European e-Skills Week passed largely unnoticed last week, given the number of important issues raised during the event.
Commentators said that poor IT education in the UK is leading to a lack of adequate IT professionals, as well as a growing pool of business users unable to satisfy the technology demands of their roles, and a widening digital divide in society as a whole.
The consensus is that Europe will lose out to worldwide competitors in technology innovation unless the region radically improves IT education in schools and at university level, and will struggle in its path to economic recovery.
The week saw IT skills experts put forward ideas on how IT education can be improved, and how the profession can be better promoted to young people. The shortfall of women in the sector was also raised as a key factor in Europe's lack of IT skills, and commentators suggested ways in which school education can be changed to encourage more women into the sector.
The government has yet to respond to the issues raised. The Liberal Democrats and the Conservatives have said that the issue of e-skills is too specific to be commented on yet, but that they will have a policy by the time of the general election.
Technology trade association Intellect hosted the event in the UK beginning with a conference at the Department for Business, Innovation and Skills that brought together policy makers, education experts and industry specialists.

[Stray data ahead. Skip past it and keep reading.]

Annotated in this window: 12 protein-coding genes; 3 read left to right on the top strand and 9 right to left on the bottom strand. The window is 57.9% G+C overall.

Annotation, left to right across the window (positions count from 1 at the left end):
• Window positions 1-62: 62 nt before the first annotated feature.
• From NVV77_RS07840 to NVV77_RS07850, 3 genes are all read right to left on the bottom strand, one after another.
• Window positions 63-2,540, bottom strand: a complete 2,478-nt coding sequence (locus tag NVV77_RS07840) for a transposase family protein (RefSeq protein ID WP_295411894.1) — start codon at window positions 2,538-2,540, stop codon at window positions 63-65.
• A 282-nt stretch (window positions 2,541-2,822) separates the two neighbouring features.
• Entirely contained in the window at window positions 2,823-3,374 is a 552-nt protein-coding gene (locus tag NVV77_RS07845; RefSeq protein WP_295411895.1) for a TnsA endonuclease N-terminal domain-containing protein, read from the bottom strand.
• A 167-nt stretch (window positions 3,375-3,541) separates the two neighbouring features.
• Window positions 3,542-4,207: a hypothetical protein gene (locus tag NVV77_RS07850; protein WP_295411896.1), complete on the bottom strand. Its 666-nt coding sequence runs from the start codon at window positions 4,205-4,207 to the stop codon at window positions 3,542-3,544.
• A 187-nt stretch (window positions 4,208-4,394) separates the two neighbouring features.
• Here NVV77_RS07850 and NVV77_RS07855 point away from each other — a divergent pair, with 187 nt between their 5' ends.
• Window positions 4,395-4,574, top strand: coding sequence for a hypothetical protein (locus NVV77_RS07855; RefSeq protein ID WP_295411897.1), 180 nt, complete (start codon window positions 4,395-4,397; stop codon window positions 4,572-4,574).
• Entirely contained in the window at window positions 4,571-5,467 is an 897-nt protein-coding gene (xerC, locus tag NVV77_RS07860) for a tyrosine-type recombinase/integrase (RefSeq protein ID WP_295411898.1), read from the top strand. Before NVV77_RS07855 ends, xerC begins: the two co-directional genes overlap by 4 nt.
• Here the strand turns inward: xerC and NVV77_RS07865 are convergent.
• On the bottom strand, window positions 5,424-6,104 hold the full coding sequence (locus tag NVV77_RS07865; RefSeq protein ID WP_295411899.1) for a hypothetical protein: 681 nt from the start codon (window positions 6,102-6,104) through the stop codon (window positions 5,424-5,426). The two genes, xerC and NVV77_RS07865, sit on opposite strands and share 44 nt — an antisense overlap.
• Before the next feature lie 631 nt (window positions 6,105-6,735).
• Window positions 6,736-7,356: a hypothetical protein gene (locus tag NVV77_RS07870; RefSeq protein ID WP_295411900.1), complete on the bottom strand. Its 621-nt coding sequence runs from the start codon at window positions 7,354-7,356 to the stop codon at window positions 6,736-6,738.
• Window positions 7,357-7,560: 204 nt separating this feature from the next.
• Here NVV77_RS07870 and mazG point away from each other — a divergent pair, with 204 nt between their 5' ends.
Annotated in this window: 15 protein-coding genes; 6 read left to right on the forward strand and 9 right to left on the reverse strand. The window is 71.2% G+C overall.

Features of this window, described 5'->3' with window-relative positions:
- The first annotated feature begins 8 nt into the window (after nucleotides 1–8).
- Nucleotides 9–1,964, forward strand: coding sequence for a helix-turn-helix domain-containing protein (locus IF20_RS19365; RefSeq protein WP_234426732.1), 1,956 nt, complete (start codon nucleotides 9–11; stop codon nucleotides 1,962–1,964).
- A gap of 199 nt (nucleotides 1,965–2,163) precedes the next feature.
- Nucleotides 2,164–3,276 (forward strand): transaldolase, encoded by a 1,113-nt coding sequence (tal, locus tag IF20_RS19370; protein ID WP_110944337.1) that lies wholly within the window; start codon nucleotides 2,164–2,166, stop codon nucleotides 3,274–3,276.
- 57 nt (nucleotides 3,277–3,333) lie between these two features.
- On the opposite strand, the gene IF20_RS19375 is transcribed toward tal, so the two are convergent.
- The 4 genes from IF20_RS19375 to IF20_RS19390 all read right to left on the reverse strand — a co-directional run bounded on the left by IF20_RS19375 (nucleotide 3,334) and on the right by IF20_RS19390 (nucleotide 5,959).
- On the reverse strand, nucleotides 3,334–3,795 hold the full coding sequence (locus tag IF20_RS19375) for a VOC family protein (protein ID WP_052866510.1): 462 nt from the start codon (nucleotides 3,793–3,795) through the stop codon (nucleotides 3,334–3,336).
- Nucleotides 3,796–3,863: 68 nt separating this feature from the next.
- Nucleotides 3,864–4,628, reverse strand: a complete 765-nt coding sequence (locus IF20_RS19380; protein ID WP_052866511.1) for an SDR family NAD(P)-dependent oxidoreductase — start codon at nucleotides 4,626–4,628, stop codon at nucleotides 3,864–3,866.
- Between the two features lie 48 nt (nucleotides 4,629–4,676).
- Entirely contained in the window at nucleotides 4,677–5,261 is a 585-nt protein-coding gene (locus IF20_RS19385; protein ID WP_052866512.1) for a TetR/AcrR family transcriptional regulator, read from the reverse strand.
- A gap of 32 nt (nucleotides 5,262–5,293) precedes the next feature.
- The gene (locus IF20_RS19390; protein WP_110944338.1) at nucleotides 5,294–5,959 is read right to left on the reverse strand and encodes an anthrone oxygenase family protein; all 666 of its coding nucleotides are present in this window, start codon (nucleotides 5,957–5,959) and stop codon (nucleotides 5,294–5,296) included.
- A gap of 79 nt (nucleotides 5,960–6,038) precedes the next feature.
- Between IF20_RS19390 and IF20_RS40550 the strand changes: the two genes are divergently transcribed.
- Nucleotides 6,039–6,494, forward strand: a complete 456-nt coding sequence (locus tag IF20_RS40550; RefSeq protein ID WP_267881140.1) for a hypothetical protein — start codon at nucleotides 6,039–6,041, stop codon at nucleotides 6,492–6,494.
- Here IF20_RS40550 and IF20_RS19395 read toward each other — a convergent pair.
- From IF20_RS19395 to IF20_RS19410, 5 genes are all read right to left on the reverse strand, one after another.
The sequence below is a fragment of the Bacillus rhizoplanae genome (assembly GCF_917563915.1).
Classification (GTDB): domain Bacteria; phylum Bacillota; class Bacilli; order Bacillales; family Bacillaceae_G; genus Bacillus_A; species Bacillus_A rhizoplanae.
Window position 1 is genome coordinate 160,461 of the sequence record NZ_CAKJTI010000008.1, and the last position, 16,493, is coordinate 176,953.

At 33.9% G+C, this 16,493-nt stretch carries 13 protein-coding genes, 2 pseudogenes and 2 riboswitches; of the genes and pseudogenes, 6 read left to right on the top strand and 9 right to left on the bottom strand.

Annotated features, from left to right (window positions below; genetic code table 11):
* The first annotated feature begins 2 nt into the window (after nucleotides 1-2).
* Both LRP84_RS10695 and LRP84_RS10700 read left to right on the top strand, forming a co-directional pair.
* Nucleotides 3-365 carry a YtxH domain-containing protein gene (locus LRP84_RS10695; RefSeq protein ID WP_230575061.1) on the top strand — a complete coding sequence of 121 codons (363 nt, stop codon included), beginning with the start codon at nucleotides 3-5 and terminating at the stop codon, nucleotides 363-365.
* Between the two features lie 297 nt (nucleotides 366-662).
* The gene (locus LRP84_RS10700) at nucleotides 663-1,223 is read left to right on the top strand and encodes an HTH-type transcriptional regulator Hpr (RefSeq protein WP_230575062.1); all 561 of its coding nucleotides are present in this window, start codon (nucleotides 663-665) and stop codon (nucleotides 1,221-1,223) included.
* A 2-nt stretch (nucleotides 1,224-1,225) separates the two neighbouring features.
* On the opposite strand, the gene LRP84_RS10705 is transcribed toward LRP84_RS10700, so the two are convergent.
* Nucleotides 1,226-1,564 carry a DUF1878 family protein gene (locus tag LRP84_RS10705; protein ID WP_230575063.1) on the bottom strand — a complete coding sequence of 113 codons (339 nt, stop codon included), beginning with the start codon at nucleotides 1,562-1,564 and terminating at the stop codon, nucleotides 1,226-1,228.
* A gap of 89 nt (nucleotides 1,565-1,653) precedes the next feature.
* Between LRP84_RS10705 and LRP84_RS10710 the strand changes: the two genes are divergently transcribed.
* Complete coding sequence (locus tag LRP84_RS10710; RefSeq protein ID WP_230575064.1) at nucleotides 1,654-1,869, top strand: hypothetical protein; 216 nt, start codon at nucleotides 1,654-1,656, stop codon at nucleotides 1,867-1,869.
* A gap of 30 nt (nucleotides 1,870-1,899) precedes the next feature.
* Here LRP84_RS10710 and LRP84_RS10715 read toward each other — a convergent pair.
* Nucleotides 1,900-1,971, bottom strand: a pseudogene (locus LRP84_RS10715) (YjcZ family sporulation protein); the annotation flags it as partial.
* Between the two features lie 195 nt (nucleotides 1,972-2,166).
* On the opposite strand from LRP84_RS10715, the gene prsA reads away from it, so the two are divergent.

André Richier, the principal administrator for the European Commission, led the discussion at the event, warning of a potential 350,000 shortfall in European IT practitioners by 2015. He said that only 10 per cent of all jobs in the EU will not require e-skills in five years' time, and that the number of young people enrolling on computer science courses has been declining since 2003.
Richier explained that Europe is coping with the current shortfall in IT practitioners by bringing them in from other professions, so much so that half of Europe's four million IT practitioners are not IT degree qualified.
However, Richier said this was not the answer and called for Europe to increase the professionalism of its IT workforce in order to match the expertise evident in the US and Japan and increasingly in India and China.
While Richier acknowledged that IT practitioners with degrees in other subjects can bring much needed skills to the profession, such as project management experience, he maintained the need for a professional degree in IT as well.
"You sometimes get people with no training that are cowboys or charlatans. I find that chief executives are often worried about such people," he said.
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